Driving with an automatic transmission is like driving on easy mode. With the removal of the clutch pedal and the need to constantly switch gears, all the driver needs to do is basically point the car where it needs to go and step on the gas.

But what makes driving an automatic transmission so easy? This what the Youtuber known as “speedkar99” is going to find out as he disassembles an automatic shifter.

YouTube video

The purpose of an automatic shifter is to allow the driver to safely shift between driving modes without accidentally switching to the wrong gear. It is composed of an engine control unit (ECU) which connects to the brake lights and key ignition, a shifter that allows you to switch between driving modes, and a cable which goes directly to the engine transmission.

With the shifter disconnected from the rest of the car, you can see its primary focus is the giant shift button. This is the button you are most familiar with as it allows you to switch between your car’s gears and out of the parking space. The lower button which you never touch is your overdrive button. It allows your car to run at a sustained speed with a lower RPM, reducing wear and fuel consumption.

Those are the easiest pieces to describe; now onto the shift assembly itself.

The assembly is composed of two important interlock mechanisms which prevent your shifter from suddenly changing gears. The first mechanism requires for the brakes to be depressed, the key in the ignition, and the shift button to be pressed before allowing the driver to switch gears. This means the driver has to purposefully complete these steps for the car to actually go anywhere.

The second locking mechanism keeps the lever from accidentally transitioning to a different gear. Unless the shift button is pressed, a black tab keeps the lever locked in place. In conjunction with the first safety mechanism, you cannot interact with anything unless the key is in the ignition and the brakes are depressed. But even if the battery dies, there is a shift lock release button to switch the car out of its park position and move it elsewhere.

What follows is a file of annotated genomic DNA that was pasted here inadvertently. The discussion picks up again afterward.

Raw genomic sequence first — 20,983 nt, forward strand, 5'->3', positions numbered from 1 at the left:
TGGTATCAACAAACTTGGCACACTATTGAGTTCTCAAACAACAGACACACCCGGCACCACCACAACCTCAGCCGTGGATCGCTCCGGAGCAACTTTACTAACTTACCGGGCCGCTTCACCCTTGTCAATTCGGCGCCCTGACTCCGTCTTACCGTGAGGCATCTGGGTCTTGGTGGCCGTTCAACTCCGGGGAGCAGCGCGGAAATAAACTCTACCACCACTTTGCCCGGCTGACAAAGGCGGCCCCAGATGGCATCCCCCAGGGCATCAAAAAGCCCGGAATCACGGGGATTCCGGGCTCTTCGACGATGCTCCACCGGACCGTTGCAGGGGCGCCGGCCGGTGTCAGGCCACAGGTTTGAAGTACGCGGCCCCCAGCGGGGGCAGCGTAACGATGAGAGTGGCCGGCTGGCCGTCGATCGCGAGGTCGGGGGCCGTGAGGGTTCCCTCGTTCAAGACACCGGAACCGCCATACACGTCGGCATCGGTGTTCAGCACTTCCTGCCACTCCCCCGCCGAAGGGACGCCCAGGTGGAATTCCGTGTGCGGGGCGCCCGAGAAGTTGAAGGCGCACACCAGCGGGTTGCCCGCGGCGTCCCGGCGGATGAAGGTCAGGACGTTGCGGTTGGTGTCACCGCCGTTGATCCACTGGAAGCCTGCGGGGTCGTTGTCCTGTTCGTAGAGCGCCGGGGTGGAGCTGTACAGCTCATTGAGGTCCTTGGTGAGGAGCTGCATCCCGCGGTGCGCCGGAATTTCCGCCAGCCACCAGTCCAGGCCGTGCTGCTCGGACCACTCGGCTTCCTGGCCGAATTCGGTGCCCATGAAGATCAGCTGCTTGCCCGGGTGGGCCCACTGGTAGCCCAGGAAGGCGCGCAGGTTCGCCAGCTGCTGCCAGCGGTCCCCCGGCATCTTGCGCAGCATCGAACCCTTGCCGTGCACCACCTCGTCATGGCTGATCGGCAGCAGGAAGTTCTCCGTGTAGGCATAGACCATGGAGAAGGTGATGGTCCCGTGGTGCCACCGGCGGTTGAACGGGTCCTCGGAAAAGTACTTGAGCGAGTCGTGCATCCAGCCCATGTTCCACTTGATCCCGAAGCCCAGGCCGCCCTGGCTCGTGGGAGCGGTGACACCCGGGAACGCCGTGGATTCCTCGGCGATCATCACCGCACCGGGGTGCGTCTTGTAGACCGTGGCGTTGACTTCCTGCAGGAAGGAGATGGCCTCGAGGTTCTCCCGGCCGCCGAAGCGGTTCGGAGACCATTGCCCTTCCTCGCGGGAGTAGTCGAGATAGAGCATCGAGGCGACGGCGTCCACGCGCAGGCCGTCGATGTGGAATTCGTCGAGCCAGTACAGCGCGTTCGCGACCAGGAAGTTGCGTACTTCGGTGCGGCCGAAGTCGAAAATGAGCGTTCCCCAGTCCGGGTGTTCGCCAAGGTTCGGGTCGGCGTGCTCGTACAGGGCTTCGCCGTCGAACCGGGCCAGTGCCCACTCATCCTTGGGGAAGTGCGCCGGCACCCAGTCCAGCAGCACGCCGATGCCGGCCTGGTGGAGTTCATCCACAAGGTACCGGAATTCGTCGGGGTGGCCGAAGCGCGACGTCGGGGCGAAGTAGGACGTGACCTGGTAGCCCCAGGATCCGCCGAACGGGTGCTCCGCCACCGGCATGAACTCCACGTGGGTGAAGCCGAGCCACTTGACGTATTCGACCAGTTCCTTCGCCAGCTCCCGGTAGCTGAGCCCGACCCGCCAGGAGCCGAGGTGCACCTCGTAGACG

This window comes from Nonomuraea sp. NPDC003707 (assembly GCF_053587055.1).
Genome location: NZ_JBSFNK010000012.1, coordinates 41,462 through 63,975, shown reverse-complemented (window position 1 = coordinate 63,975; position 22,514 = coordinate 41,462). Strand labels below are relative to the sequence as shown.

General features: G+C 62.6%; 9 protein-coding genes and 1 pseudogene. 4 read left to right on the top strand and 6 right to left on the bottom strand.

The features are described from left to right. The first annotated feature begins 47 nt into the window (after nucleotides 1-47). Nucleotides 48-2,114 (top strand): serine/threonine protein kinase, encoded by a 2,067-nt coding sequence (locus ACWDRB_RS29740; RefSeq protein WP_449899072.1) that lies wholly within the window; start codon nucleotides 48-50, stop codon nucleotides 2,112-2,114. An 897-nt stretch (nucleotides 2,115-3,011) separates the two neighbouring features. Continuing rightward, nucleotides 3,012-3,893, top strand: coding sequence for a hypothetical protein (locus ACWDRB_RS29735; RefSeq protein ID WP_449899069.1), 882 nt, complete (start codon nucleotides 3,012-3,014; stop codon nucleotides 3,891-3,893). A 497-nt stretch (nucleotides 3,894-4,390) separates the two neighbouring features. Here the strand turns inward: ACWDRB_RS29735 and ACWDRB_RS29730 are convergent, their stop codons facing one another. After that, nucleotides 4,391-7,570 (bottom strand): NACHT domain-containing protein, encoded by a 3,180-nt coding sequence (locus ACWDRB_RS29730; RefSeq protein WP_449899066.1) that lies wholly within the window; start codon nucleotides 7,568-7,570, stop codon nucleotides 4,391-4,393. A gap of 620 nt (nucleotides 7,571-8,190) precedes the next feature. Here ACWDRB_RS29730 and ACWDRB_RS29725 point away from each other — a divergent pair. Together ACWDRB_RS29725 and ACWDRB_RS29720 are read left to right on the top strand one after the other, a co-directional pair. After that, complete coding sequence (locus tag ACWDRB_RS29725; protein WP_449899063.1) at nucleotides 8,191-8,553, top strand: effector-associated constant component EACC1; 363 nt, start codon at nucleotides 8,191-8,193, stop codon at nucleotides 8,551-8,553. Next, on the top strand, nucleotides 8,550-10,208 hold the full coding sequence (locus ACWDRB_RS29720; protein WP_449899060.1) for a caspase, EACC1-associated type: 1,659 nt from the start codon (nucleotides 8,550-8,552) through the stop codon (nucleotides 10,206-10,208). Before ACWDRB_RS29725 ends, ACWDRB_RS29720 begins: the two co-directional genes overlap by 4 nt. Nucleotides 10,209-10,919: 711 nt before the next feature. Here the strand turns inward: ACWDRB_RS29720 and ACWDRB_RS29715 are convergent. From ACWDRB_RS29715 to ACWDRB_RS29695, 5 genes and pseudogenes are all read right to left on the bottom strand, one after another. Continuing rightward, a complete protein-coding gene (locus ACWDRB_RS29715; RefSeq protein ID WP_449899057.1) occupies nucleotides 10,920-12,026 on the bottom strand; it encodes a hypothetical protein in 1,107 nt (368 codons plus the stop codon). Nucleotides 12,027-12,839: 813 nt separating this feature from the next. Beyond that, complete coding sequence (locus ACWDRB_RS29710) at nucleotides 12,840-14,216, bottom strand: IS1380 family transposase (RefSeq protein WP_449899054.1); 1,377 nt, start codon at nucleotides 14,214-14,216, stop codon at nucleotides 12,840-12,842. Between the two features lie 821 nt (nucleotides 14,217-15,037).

The electrical component of the shifter is the ECU. Using a special circuit board and solenoid, the ECU takes the position of your lever, buttons, brakes, and key ignition into consideration when determining what actions you can or cannot do.

Last but not least is the specialized teeth profile housed in the shifter. While one side of the shift lever’s pin is connected to the shift lock mechanism, the other side fits into the various grooves which determine which gear you are in and if you need to press the shift button to switch to a specific gear.

These are all the parts that make up an automatic shifter. While nowhere near as complicated (or as reliable) as the insides of a manual transmission, the components feature both mechanical and electrical parts.

If you want to learn more about your car than simply making it work, you can check out more of speedkar99’s videos on his YouTube channel.


Carlos wrestles gators, and by gators, we mean words. He also loves good design, good books, and good coffee.